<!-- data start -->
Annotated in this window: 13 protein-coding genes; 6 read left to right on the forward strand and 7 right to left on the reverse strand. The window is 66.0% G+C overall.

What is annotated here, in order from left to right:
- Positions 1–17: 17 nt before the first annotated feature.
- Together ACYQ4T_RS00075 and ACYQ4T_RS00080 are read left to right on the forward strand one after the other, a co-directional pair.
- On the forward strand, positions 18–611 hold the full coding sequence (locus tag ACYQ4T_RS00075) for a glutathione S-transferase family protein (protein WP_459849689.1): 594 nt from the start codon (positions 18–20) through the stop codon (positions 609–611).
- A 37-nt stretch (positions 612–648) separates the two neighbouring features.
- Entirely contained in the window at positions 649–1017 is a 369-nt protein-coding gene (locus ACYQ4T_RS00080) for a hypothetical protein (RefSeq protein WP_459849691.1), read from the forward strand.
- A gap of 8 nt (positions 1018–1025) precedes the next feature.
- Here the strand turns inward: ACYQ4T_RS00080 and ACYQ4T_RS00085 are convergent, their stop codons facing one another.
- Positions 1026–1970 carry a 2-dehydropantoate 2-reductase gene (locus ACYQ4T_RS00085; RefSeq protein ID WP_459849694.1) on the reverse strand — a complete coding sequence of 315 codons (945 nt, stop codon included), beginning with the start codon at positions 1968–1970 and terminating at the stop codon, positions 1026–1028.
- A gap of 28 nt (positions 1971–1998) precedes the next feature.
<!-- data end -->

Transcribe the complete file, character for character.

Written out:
Annotated in this window: 13 protein-coding genes; 6 read left to right on the forward strand and 7 right to left on the reverse strand. The window is 66.0% G+C overall.

What is annotated here, in order from left to right:
- Positions 1–17: 17 nt before the first annotated feature.
- Together ACYQ4T_RS00075 and ACYQ4T_RS00080 are read left to right on the forward strand one after the other, a co-directional pair.
- On the forward strand, positions 18–611 hold the full coding sequence (locus tag ACYQ4T_RS00075) for a glutathione S-transferase family protein (protein WP_459849689.1): 594 nt from the start codon (positions 18–20) through the stop codon (positions 609–611).
- A 37-nt stretch (positions 612–648) separates the two neighbouring features.
- Entirely contained in the window at positions 649–1017 is a 369-nt protein-coding gene (locus ACYQ4T_RS00080) for a hypothetical protein (RefSeq protein WP_459849691.1), read from the forward strand.
- A gap of 8 nt (positions 1018–1025) precedes the next feature.
- Here the strand turns inward: ACYQ4T_RS00080 and ACYQ4T_RS00085 are convergent, their stop codons facing one another.
- Positions 1026–1970 carry a 2-dehydropantoate 2-reductase gene (locus ACYQ4T_RS00085; RefSeq protein ID WP_459849694.1) on the reverse strand — a complete coding sequence of 315 codons (945 nt, stop codon included), beginning with the start codon at positions 1968–1970 and terminating at the stop codon, positions 1026–1028.
- A gap of 28 nt (positions 1971–1998) precedes the next feature.